Editor’s Note: Peter Bergen is CNN’s national security analyst, a vice president at New America and professor of practice at Arizona State University. He has reported from Afghanistan for two and a half decades and is the co-editor of “Talibanistan: Negotiating the Borders Between Terror, Politics, and Religion.” The opinions expressed in this commentary are his own; view more opinion at CNN.
Negotiations between the Taliban and US officials appear to have produced a breakthrough: A framework for an agreement that the Taliban will not host any foreign terrorist groups in exchange for the withdrawal of US troops from Afghanistan. In this framework agreement, the Taliban would also agree to a ceasefire and start talks directly with the Afghan government, according to the New York Times.
There could be much to celebrate in such an agreement, which may, perhaps, end America’s longest war.
The Afghanistan negotiations have had none of the hoopla surrounding them that President Trump has injected into his discussions with North Korean dictator Kim Jong Un about his nuclear program. So far, the North Korean negotiations have yielded nothing of substance, while the quiet discussions with the Taliban look like they might bring to a close the war that began after al Qaeda, which was based in Afghanistan, attacked the United States on September 11, 2001.
Zalmay Khalilzad, who served as US ambassador to Afghanistan for President George W. Bush and is now President Trump’s special representative for Afghanistan, spearheaded the negotiations with the Taliban.
Khalilzad posted on Twitter on Saturday that he had just wound up six days of talks with the Taliban in Doha, the capital of Qatar, and that the “meetings here were more productive than they have been in the past. We made significant progress on vital issues.”
Khalilzad also tweeted that he had briefed Afghan President Ashraf Ghani in Kabul on Sunday “on the progress we have made.”
A signal of the seriousness with which the Taliban are approaching the talks with the Americans is that their negotiating team is headed by Mullah Baradar, a founder of the Taliban who was released from prison in Pakistan in September, seemingly for the purpose of moving peace talks forward.
This was a key development as the Taliban is splintered into a number of different groupings and factions, and only someone as senior in the Taliban as Mullah Baradar can speak for the whole movement.
After 18 years of war, why have the United States and the Taliban finally come to the negotiating table in a meaningful way? The American academic I. William Zartman pointed out that warring parties usually only start seriously negotiating when they have come to recognition of a “mutually hurting stalemate.”
A year ago the previous US commander in Afghanistan, General John “Mick” Nicholson, testified before the Senate Armed Service Committee that the Afghan War was indeed in a “stalemate.”
For their part, the Taliban have fought for almost two decades and have yet to hold an Afghan town or city for anything more than a few days.
Add to this mix President Donald Trump, who has long been a skeptic about doing more in Afghanistan, and who tweeted in 2013, “Let’s get out of Afghanistan. Our troops are being killed by the Afghanis we train and we waste billions there. Nonsense! Rebuild the USA.”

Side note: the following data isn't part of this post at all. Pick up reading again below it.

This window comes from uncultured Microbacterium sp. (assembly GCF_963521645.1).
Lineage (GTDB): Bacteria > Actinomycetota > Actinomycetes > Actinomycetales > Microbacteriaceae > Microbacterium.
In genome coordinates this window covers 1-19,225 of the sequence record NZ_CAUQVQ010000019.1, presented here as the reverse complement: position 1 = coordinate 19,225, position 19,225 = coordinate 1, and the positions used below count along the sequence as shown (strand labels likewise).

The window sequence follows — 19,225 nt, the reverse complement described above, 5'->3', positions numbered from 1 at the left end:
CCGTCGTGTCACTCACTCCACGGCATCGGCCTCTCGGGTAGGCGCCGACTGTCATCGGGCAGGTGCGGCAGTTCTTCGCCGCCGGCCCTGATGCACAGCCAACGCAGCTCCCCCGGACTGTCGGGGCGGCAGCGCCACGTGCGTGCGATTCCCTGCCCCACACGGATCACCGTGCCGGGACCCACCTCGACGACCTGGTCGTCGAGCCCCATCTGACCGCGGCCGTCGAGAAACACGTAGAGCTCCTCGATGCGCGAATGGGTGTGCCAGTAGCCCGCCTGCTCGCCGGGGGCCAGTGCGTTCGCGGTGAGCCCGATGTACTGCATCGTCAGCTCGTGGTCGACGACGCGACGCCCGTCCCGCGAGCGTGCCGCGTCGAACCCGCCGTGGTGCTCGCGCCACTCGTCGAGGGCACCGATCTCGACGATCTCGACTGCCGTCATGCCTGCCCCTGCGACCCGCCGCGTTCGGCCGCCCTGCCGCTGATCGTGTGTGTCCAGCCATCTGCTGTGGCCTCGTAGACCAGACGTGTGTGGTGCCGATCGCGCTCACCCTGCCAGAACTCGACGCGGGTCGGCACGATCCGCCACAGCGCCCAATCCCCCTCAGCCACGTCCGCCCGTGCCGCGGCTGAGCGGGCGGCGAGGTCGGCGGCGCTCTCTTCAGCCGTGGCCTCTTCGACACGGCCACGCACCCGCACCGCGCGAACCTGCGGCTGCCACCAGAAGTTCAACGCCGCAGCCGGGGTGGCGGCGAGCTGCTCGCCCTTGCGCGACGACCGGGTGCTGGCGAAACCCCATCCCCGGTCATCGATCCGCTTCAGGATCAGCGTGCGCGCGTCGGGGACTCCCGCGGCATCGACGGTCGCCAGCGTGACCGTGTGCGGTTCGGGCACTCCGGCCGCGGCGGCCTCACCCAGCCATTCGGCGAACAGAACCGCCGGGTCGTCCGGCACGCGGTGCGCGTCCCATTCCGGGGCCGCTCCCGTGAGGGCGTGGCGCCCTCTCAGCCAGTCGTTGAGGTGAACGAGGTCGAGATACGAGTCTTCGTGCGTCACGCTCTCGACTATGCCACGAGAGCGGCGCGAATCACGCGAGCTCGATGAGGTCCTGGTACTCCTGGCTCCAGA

The recognition of a mutually hurting stalemate between the Taliban and the United States, as well as Trump’s skepticism about the American role in Afghanistan, have all combined to produce this moment in which some kind of peace deal may be possible.
However, the devil will be in the details if a real peace is to be achieved with the Taliban.
First, will the Taliban agree to abide by the Afghan constitution that was ratified in 2004 and guarantees the rights of women to work and girls to be educated? When the Taliban was in power before being ousted shortly after the 9/11 attacks, they denied women and girls these fundamental rights.
Second, will the Taliban agree to a ceasefire with the Afghan forces that are doing most of the fighting against the Taliban? The Taliban position has long been they only want to negotiate with the Americans, but clearly the next step toward peace is to enter into discussions with the Afghan government.
Third, will the Taliban engage in normal politics in which they might be granted certain government ministries or provincial governorships? And will they promise not to interfere in the key Afghan presidential elections that are scheduled for July?
Fourth, will Western hostages that are held by the Taliban be released? These include US citizen Kevin King, 62, who is believed to be seriously ill, according to NBC News, and Australian citizen Timothy Weeks, 50, who were kidnapped in 2016 in Kabul near the American University in Afghanistan, where they were both teachers.
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Fifth, will an American peace deal with the Taliban really end the war? Simply because American forces withdraw doesn’t mean the war might not continue between the Taliban and the Afghan government. You only have to look at the rise of ISIS in Iraq during 2014, following a complete American withdrawal from the country three years earlier, to see how bad things could also get in Afghanistan absent American forces.
Sixth, what are the enforcement mechanisms to ensure that the Taliban abides by any agreement on barring foreign jihadist groups, or any other agreements they might enter into?